« MOOCs "Will Really Scale" Once Credible Credentialing Process Is Mastered | Main | Cities Provide Children "Options for Their Future" »


Paul Allen's Account of the Founding of Microsoft



idea-man-paul-allenBK2013-05-12.jpg
















Source of book image: http://www.entrepreneur.com/dbimages/slideshow/idea-man-paul-allen.jpg



(p. C6) The first half of "Idea Man" sets forth Mr. Allen's version of the Microsoft creation myth, depicting Mr. Gates as a petulant, ambitious and money-minded mogul-to-be and Mr. Allen as an underappreciated visionary. Pictures of them from the 1970s and early '80s also tell this story, making Mr. Allen look like a hirsute, powerful older brother and Mr. Gates like a kid.


. . .


"Idea Man" is long overdue. It turns out to be as remote, yet as surpassingly strange, as its author, whose receipt of a diagnosis of Stage 4 non-Hodgkin's lymphoma in 2009 has made it that much more important for him to tell his story. Though it is written in the smoothly proficient style of many a collaborator-assisted memoir, it is a book filled with wild extremes: breakthrough, breakup, power, indulgence, blue-sky innovation. And it winds up offering Mr. Allen's guarded, partial answer to a universal question: what if you could make your wildest dreams come true?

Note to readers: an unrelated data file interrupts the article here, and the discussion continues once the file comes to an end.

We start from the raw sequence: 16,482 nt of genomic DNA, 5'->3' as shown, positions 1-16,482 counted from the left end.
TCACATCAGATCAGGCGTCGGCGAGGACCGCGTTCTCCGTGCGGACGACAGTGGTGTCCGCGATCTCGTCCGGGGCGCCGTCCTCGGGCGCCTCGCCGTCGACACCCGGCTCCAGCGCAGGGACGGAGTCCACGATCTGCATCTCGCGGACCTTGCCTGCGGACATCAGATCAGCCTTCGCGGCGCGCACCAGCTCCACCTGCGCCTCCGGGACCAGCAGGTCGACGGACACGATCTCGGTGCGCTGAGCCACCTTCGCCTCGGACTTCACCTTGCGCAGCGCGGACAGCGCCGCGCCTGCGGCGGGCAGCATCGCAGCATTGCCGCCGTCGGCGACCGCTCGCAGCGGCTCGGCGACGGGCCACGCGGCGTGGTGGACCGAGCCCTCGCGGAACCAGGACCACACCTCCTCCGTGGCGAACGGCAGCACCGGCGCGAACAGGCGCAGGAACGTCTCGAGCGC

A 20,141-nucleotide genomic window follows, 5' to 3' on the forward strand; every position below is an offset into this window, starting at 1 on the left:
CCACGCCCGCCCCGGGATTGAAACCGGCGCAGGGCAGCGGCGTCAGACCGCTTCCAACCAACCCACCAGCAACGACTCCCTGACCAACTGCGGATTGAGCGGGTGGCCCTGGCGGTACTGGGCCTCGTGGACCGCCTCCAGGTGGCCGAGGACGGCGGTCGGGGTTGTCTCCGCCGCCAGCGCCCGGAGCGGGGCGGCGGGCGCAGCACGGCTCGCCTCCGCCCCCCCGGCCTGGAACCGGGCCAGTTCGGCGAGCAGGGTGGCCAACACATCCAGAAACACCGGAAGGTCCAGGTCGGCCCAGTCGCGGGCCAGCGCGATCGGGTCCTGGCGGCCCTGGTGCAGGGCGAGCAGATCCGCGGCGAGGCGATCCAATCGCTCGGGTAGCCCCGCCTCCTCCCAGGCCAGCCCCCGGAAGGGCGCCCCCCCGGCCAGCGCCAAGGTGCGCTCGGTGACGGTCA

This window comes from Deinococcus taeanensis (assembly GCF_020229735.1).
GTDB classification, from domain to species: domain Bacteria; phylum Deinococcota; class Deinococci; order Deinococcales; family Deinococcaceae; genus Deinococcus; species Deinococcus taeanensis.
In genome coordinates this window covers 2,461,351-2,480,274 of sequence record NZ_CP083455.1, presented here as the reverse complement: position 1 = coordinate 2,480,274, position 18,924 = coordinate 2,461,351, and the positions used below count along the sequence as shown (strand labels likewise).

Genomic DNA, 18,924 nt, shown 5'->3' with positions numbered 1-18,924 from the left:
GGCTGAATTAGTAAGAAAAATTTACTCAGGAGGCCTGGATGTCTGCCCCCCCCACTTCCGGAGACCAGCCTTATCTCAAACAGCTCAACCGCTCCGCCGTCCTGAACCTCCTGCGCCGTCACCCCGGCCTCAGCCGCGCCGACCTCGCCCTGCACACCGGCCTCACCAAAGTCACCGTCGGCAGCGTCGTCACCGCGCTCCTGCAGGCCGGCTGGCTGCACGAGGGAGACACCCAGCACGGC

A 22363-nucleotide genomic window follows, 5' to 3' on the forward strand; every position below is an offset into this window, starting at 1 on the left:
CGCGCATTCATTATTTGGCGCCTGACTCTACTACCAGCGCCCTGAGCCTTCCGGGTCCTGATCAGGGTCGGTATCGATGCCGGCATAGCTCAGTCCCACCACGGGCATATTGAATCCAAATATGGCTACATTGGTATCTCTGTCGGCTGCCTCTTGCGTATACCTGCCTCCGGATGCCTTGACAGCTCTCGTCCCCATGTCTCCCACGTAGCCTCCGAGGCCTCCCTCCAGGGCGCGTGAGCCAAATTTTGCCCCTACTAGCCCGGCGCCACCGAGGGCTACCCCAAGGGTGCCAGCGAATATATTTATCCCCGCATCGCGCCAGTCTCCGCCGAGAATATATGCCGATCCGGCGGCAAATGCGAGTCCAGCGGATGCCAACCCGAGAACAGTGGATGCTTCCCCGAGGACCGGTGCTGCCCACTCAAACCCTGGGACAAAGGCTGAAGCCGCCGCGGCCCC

For the full review, see:

JANET MASLIN. "BOOKS OF THE TIMES; The Reclusive Other Half of Microsoft's Odd Couple Breaks His Silence." The New York Times (Tues., April 19, 2011): C6.

(Note: ellipsis added.)

(Note: the online version of the review has the date April 18, 2011.)


The book under review is:

Allen, Paul. Idea Man: A Memoir by the Cofounder of Microsoft. New York: Portfolio, 2011.






Post a comment

(If you haven't left a comment here before, you may need to be approved by the site owner before your comment will appear. Until then, it won't appear on the entry. Thanks for waiting.)

HP3D5006CropSmall.jpg


















The StatCounter number above reports the number of "page loads" since the counter was installed late on 2/26/08. Page loads are defined on the site as "The number of times your page has been visited."


View My Stats